Devil’s Bridge is recommended at the Visitors Center, which encourages traffic, so another good one to do as early as you can. This is a popular spot for photos, and lines will form to take your photo on the bridge.
I began hiking at 11 am and encountered plenty of people along the way.
Parking was slightly tough, but after about 10 mins a few spots opened up in the main lot.
I was held up in a few places by shaky climbers, and I sacrificed some photo ops because of all the people. Regardless, this is still one of the best Sedona hikes. I love the viewing areas along the way.
There are a few ways you can get to Devil’s Bridge trailhead. One is from Mescal Trail off of Long Canyon Rd. (Mescal trail is an out and back 2.6-mile trail). Devil’s Bridge trailhead is across the street from the end of Mescal Trail.
Pro Tip: According to alltrails.com, if you are hiking after recent rainfall, you will have to cross a stream with mid-calf-deep water to get to Devil’s Bridge Summit
The easiest and shortest path is via the rocky 4×4 only road from the Vultee Arch Road parking lot. You will share the road with the off-roading buggies, Pink Jeep tours, and any other high clearance vehicles that dare to make it over the boulders.
All in all, it is a moderate trail with amazing views of Red Rock Country. There are plenty of lookouts as you ascend, revealing unique landscapes. The trail can be quite steep in places, but there are stairs.
I didn’t have to scramble, but some less mobile hikers may feel comfortable on all fours going up the steep stairs. Also, with recent rainfall, it will be muddy.
It took me about 3 hours round trip to complete this hike, but I stopped for many photos. It can definitely be done in less time, especially if you beat the crowds.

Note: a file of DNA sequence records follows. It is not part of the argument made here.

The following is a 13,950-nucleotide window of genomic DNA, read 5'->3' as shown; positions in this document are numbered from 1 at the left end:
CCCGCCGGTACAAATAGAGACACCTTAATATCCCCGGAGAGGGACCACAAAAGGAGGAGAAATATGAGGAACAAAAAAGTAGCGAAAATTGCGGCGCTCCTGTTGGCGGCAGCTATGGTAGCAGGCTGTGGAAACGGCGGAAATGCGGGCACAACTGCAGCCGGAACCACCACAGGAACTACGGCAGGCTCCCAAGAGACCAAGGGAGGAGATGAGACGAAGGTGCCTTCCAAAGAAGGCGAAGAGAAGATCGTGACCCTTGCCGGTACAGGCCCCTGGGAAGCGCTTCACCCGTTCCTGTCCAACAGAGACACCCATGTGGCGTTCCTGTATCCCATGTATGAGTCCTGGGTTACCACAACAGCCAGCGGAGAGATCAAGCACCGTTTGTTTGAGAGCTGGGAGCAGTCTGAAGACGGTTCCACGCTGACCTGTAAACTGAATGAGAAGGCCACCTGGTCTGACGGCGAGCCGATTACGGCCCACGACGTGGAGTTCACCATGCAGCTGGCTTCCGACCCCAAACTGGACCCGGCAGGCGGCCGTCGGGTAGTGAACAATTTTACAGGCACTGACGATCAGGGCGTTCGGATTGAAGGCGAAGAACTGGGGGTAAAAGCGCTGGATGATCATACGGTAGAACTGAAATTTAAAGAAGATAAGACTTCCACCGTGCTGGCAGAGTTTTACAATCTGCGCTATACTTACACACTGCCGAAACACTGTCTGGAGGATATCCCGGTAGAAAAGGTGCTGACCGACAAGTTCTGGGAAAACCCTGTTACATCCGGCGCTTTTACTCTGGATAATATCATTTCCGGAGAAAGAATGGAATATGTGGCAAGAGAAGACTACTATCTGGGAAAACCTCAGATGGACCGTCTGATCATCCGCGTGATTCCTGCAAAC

- Distance: About a 3 miles round trip from Cathedral Rock trailhead
- Difficulty: Moderate to hard. Very steep at some points. Some scrambling is a must
- Elevation Gain: 645 feet
- Parking: About 50 spots between two lots and road parking off of Back O’Beyond Road. It gets full quickly!
Cathedral Rock is one of the most iconic Sedona hikes there is.
You can access the trail in a few different ways.
The main trailhead from the parking lot of off Back O’Beyone Road and gets full quickly. If it’s too packed and you don’t mind adding a few more miles to your hike, head to Verde Vally School Road.
You will want to park in the Baldwin Trail Trailhead lot. It is the last parking lot on your left before the road dead ends.
Pro Tip: There are toilets at the Baldwin Trailhead lot -just don’t forget your biodegradable toilet paper!
To get to Cathedral Rock, cross the road and hike left down the Baldwin trail to Templeton Trail.
This route takes you through the forest along a river before it crosses with the Cathedral Rock Trail.
The views throughout this route are really nice. In my opinion, with an easy switchback route, being partially shaded, and views galore, it’s the better route. The best part, I practically had it all to myself!
I started this hike just after 11 am and made it to the top by 1 pm. Unfortunately, it got very crowded on the scrambling section up to the summit.
There may be a line to take photos on the edge, but the wait is worth it. I’ve heard there is a short rocky path to the left of the “End of Trail” sign that will put you right up against the central pillar of Cathedral Rock. Unfortunately, I forgot to find it during my hike, but I’ve seen photos, and it is another great viewpoint if you want to look for it.
This Sedona hike is a phenomenal spot for sunsets. The sun descends right between the rocks into the valley.
If you do a sunset hike, make sure to bring a headlamp. Without one, the moon will be the only thing lighting your way down, which can be dangerous.
These three Sedona hikes surpassed all my expectations of what I thought hiking in Sedona would be. The red rocks are stunning, especially when the sun hits them just right. No matter what trail you choose, you can’t go wrong. There is so much beauty in Sedona waiting around every bend you will start planning your trip back before your even leave!
I can’t wait to revisit Sedona and experience more of its beautiful hiking trails. If you have any suggestions for the best hikes in Sedona, let me know in the comments below. I’d love to add them to my list for next time.
Additional Sedona Posts you will enjoy:
- Spectacular Sedona: A photo tour
- 5 days in Sedona: Ultimate guide for an AMAZING time!
- All you need to know to find Sedona’s secret Birthing Cave
- Complete guide to hiking Solider’s Pass Trail